Hi there!

I’m slowly working towards some simplicity within the home, but hey! It’s a lot of hard work!

I love having a go at growing my own veges and always use herbs fresh from my garden. I try to plant from seed whenever I can and have learnt to save and share my own seed for the following year. I make Award Winning preserves and pickles; and my husband brews Award Winning boutique beers as well. I love to stockpile and try to limit quick trips to the shops. I dabble in bread making and enjoy making my own stocks too.

I enjoy feeding my family good hearty meals, nothing like those tiny restaurant stacks you have to look for on the plate. My husband maintains our vehicles and machinery and we both enjoy fabricating on a small scale mostly relying on metal & timber recyclers for any materials needed.

While I don’t always have time to reply to comments, I love reading them. I hope you enjoy your stay and I hope you learn something new because I love sharing what I learn, and I'm always looking for another new skill myself.


Friday, May 11, 2012

Taking the GOOD with the BAD

Gardening for me is a learning process. I have learn't soooo much in these last few years in the garden. I've added heaps of new plants to my list of 'Plant it and have a go'.

I've two new plants in the garden which I have been excited to watch grow....Rosella and Chinese Water Chestnuts. My Rosella hasn't exactly been what you would call a success...but I have learnt lots while attempting to grow it....But the Chestnuts are going great!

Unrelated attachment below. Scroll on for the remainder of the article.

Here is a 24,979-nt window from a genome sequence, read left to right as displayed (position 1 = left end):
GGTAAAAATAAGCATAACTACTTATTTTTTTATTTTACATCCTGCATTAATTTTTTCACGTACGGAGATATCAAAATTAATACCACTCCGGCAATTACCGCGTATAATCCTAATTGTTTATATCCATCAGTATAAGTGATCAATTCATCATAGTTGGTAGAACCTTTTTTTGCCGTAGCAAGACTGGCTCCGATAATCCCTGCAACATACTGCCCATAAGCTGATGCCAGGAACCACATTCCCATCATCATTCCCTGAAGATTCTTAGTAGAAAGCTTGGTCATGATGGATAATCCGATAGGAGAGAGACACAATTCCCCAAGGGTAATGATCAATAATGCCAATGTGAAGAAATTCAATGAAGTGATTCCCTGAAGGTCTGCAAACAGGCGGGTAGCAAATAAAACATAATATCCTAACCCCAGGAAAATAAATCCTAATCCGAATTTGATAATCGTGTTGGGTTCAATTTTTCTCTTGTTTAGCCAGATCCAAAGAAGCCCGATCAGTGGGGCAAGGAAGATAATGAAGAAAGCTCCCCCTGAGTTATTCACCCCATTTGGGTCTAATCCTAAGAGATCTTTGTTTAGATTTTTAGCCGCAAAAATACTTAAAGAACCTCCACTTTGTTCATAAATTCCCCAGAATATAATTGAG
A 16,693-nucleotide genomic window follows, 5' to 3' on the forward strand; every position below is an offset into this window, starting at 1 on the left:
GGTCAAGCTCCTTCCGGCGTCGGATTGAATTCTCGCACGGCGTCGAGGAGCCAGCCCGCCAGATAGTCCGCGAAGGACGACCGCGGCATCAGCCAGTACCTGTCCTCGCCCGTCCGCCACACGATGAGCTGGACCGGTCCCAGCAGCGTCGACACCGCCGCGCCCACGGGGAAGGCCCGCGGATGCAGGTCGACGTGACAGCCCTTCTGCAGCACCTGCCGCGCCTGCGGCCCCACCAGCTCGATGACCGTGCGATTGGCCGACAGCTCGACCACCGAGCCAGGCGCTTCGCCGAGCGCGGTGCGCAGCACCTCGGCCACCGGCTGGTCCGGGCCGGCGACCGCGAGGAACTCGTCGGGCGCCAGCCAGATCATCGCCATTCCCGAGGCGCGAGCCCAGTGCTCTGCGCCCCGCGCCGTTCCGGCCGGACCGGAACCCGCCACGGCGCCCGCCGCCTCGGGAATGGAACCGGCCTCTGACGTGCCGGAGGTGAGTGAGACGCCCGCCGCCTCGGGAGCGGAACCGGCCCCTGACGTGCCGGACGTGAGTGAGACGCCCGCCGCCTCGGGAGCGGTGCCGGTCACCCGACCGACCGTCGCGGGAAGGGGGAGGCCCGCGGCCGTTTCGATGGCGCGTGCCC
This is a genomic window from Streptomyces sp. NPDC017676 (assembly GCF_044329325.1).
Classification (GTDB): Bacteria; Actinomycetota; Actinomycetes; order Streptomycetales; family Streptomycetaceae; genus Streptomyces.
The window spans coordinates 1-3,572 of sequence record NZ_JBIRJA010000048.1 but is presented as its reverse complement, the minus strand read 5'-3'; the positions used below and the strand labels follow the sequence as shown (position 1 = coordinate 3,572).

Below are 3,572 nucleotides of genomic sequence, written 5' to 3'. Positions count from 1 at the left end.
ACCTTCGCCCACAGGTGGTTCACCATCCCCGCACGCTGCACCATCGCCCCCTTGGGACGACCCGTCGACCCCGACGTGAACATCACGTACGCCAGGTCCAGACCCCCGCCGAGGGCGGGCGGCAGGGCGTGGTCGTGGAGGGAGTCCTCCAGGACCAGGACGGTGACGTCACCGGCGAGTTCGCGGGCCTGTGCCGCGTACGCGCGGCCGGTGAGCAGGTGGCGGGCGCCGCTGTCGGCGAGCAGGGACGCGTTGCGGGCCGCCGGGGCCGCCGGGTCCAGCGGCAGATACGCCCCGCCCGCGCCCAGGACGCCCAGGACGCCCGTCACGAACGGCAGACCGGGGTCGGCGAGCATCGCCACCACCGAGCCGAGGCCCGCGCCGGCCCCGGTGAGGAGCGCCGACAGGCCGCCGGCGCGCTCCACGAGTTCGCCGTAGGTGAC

Annette Mcfarlane has an informative PDF on Rosella; and according to her notes...I think my plants fell to 'root rot'. I couldn't understand why after all the rain we had a while back caused my plants to become sad looking....I was sure they had gotten plenty of water....but they began looking like they were dying of thirst just the same....

Rosella with Rootrot
Rosella with their calyx
inside the calyx are the seeds
So I've learn't lots about growing Rosella, and will take it all under my wing next season when I try again.....I've excepted the fact that I can't do anything with such a small harvest of calyx, so the one reasonably healthy plant that stands away from the others will be saved for it's seed. Some good came out of this bad after all....because I will have enough seed to use next season. You have to look at the bigger picture and not dwell on what you don't have...but focus on what you DO have. I have Rosella seed for next year! Yayyyy!

That was the bad news....now on to the GOOD news........I've talked about planting my Chinese Water Chestnuts before....in my water garden (the neighbors bath).

The Chestnut reeds are beginning to dye off....which is natural....I will be saving the reeds for weaving...Once they are all dried, they can be soaked to make a good medium for weaving.

Long thin Reeds of the Chinese Water Chestnuts
are beginning to die off
almost ready for harvest
(The other leaf is Water Celery)
I started off with just a few Chestnuts just like these. (Thanks Sonia)....For your water garden, mix a 50:50 of rich compost with sand...and build a good layer of that on the base of your water garden...fill with water and plant a few Chestnuts. You can purchase them online or better still, barter some from a friend to begin your own patch. If they have dried out, or have been frozen, they will not be viable. So fresh is best.

Their taste is unique, but sweet, crispy and fresh. I would describe the flavour as a blend of coconut, apple and maybe sugarcane.......I do have a hard time explaining flavors, so if you can help here...please feel free to leave a comment.